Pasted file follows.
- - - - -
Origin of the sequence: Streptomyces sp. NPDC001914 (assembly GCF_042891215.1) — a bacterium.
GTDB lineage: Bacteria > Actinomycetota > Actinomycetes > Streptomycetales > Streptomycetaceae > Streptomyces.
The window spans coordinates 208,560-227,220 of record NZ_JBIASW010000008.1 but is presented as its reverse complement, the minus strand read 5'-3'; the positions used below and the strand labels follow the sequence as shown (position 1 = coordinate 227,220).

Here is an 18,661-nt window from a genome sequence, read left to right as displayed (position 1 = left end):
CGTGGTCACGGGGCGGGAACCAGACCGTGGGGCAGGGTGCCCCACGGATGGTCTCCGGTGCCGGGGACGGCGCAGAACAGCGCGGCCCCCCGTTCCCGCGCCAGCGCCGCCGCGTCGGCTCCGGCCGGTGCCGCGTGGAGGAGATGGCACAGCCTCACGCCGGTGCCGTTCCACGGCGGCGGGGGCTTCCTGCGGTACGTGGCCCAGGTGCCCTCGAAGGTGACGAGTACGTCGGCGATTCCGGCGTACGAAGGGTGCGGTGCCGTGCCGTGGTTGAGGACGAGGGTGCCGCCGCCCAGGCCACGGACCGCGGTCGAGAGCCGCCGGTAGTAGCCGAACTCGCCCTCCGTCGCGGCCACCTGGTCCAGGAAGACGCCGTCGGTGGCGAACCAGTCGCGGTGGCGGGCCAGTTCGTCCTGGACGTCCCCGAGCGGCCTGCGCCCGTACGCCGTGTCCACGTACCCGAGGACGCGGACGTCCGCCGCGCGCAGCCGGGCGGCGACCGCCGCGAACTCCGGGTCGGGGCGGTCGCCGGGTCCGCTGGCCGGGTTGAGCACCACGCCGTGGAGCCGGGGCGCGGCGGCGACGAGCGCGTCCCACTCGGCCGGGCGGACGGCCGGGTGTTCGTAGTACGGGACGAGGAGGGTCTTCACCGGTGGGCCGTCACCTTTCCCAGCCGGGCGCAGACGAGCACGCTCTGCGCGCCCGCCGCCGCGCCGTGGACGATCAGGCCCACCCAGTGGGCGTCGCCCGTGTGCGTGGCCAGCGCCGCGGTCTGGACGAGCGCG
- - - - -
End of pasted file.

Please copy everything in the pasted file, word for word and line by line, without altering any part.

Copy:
Origin of the sequence: Streptomyces sp. NPDC001914 (assembly GCF_042891215.1) — a bacterium.
GTDB lineage: Bacteria > Actinomycetota > Actinomycetes > Streptomycetales > Streptomycetaceae > Streptomyces.
The window spans coordinates 208,560-227,220 of record NZ_JBIASW010000008.1 but is presented as its reverse complement, the minus strand read 5'-3'; the positions used below and the strand labels follow the sequence as shown (position 1 = coordinate 227,220).

Here is an 18,661-nt window from a genome sequence, read left to right as displayed (position 1 = left end):
CGTGGTCACGGGGCGGGAACCAGACCGTGGGGCAGGGTGCCCCACGGATGGTCTCCGGTGCCGGGGACGGCGCAGAACAGCGCGGCCCCCCGTTCCCGCGCCAGCGCCGCCGCGTCGGCTCCGGCCGGTGCCGCGTGGAGGAGATGGCACAGCCTCACGCCGGTGCCGTTCCACGGCGGCGGGGGCTTCCTGCGGTACGTGGCCCAGGTGCCCTCGAAGGTGACGAGTACGTCGGCGATTCCGGCGTACGAAGGGTGCGGTGCCGTGCCGTGGTTGAGGACGAGGGTGCCGCCGCCCAGGCCACGGACCGCGGTCGAGAGCCGCCGGTAGTAGCCGAACTCGCCCTCCGTCGCGGCCACCTGGTCCAGGAAGACGCCGTCGGTGGCGAACCAGTCGCGGTGGCGGGCCAGTTCGTCCTGGACGTCCCCGAGCGGCCTGCGCCCGTACGCCGTGTCCACGTACCCGAGGACGCGGACGTCCGCCGCGCGCAGCCGGGCGGCGACCGCCGCGAACTCCGGGTCGGGGCGGTCGCCGGGTCCGCTGGCCGGGTTGAGCACCACGCCGTGGAGCCGGGGCGCGGCGGCGACGAGCGCGTCCCACTCGGCCGGGCGGACGGCCGGGTGTTCGTAGTACGGGACGAGGAGGGTCTTCACCGGTGGGCCGTCACCTTTCCCAGCCGGGCGCAGACGAGCACGCTCTGCGCGCCCGCCGCCGCGCCGTGGACGATCAGGCCCACCCAGTGGGCGTCGCCCGTGTGCGTGGCCAGCGCCGCGGTCTGGACGAGCGCG